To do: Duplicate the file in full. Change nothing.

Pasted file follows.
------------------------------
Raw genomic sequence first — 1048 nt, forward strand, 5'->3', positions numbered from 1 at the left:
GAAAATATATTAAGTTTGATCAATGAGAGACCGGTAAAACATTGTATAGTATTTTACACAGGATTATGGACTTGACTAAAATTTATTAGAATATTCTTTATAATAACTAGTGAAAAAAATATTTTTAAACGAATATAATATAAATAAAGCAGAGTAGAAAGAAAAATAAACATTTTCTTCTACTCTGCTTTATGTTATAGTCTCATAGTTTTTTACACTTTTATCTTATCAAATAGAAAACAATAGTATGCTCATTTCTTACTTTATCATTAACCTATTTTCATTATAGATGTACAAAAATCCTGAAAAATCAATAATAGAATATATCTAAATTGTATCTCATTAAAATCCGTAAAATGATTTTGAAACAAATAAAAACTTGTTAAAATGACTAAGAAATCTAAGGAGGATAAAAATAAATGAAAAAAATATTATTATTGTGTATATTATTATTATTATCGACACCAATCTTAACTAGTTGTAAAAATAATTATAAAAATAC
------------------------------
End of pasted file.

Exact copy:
Raw genomic sequence first — 1048 nt, forward strand, 5'->3', positions numbered from 1 at the left:
GAAAATATATTAAGTTTGATCAATGAGAGACCGGTAAAACATTGTATAGTATTTTACACAGGATTATGGACTTGACTAAAATTTATTAGAATATTCTTTATAATAACTAGTGAAAAAAATATTTTTAAACGAATATAATATAAATAAAGCAGAGTAGAAAGAAAAATAAACATTTTCTTCTACTCTGCTTTATGTTATAGTCTCATAGTTTTTTACACTTTTATCTTATCAAATAGAAAACAATAGTATGCTCATTTCTTACTTTATCATTAACCTATTTTCATTATAGATGTACAAAAATCCTGAAAAATCAATAATAGAATATATCTAAATTGTATCTCATTAAAATCCGTAAAATGATTTTGAAACAAATAAAAACTTGTTAAAATGACTAAGAAATCTAAGGAGGATAAAAATAAATGAAAAAAATATTATTATTGTGTATATTATTATTATTATCGACACCAATCTTAACTAGTTGTAAAAATAATTATAAAAATAC